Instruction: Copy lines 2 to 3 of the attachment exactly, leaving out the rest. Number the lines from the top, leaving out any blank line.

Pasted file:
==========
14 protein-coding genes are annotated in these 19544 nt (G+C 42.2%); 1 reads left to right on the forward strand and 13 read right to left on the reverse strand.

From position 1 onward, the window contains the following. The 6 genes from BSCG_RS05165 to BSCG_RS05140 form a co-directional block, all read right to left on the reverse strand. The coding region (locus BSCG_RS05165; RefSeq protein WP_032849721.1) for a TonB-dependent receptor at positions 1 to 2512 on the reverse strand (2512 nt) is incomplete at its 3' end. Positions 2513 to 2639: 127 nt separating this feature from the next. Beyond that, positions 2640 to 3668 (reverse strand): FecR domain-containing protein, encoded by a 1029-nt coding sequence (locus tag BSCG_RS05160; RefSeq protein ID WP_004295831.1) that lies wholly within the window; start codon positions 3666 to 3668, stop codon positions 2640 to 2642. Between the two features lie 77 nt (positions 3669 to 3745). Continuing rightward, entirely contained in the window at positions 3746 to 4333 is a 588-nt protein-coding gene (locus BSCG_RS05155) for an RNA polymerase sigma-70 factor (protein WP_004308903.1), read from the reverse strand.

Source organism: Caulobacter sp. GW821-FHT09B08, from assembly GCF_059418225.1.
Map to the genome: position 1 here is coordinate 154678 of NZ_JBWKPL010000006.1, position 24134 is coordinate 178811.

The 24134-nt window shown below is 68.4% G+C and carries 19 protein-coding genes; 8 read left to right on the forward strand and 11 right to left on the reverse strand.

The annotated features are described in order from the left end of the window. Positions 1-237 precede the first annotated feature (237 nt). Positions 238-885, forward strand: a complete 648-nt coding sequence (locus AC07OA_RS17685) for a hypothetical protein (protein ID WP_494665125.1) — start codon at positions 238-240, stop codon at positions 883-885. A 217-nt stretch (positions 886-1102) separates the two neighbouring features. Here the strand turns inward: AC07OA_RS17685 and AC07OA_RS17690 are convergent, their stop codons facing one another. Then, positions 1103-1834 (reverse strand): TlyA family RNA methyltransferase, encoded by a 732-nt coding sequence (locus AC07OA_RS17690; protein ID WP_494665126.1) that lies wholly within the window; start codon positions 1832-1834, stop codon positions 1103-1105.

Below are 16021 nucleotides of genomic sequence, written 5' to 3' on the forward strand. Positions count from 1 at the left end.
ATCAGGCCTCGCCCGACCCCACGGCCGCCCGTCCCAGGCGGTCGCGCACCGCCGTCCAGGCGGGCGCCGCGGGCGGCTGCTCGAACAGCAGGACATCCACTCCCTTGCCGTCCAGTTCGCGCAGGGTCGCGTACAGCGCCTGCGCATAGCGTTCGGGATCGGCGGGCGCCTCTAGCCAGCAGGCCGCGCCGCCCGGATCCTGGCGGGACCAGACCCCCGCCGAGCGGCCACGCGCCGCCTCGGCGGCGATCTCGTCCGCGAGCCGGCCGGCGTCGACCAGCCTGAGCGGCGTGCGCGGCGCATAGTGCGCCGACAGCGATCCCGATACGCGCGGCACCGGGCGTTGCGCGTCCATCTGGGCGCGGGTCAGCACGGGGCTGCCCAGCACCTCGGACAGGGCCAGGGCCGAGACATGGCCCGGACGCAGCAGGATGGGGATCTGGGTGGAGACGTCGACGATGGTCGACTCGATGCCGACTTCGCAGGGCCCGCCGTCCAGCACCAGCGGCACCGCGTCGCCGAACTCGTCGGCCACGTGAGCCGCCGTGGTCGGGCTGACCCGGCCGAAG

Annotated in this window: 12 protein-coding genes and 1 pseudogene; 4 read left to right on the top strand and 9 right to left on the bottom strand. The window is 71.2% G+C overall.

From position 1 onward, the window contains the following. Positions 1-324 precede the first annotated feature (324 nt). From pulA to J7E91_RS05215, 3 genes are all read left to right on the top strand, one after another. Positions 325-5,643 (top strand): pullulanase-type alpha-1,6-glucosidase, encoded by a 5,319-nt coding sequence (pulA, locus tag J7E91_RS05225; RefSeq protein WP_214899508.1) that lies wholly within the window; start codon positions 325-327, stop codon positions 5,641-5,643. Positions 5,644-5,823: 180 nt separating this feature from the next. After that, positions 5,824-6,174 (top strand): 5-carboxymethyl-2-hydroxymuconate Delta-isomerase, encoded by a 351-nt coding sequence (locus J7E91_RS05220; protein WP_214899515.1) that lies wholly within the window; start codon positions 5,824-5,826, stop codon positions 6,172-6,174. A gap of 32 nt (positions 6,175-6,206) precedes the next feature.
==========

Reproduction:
From position 1 onward, the window contains the following. The 6 genes from BSCG_RS05165 to BSCG_RS05140 form a co-directional block, all read right to left on the reverse strand. The coding region (locus BSCG_RS05165; RefSeq protein WP_032849721.1) for a TonB-dependent receptor at positions 1 to 2512 on the reverse strand (2512 nt) is incomplete at its 3' end. Positions 2513 to 2639: 127 nt separating this feature from the next. Beyond that, positions 2640 to 3668 (reverse strand): FecR domain-containing protein, encoded by a 1029-nt coding sequence (locus tag BSCG_RS05160; RefSeq protein ID WP_004295831.1) that lies wholly within the window; start codon positions 3666 to 3668, stop codon positions 2640 to 2642. Between the two features lie 77 nt (positions 3669 to 3745). Continuing rightward, entirely contained in the window at positions 3746 to 4333 is a 588-nt protein-coding gene (locus BSCG_RS05155) for an RNA polymerase sigma-70 factor (protein WP_004308903.1), read from the reverse strand.

Source organism: Caulobacter sp. GW821-FHT09B08, from assembly GCF_059418225.1.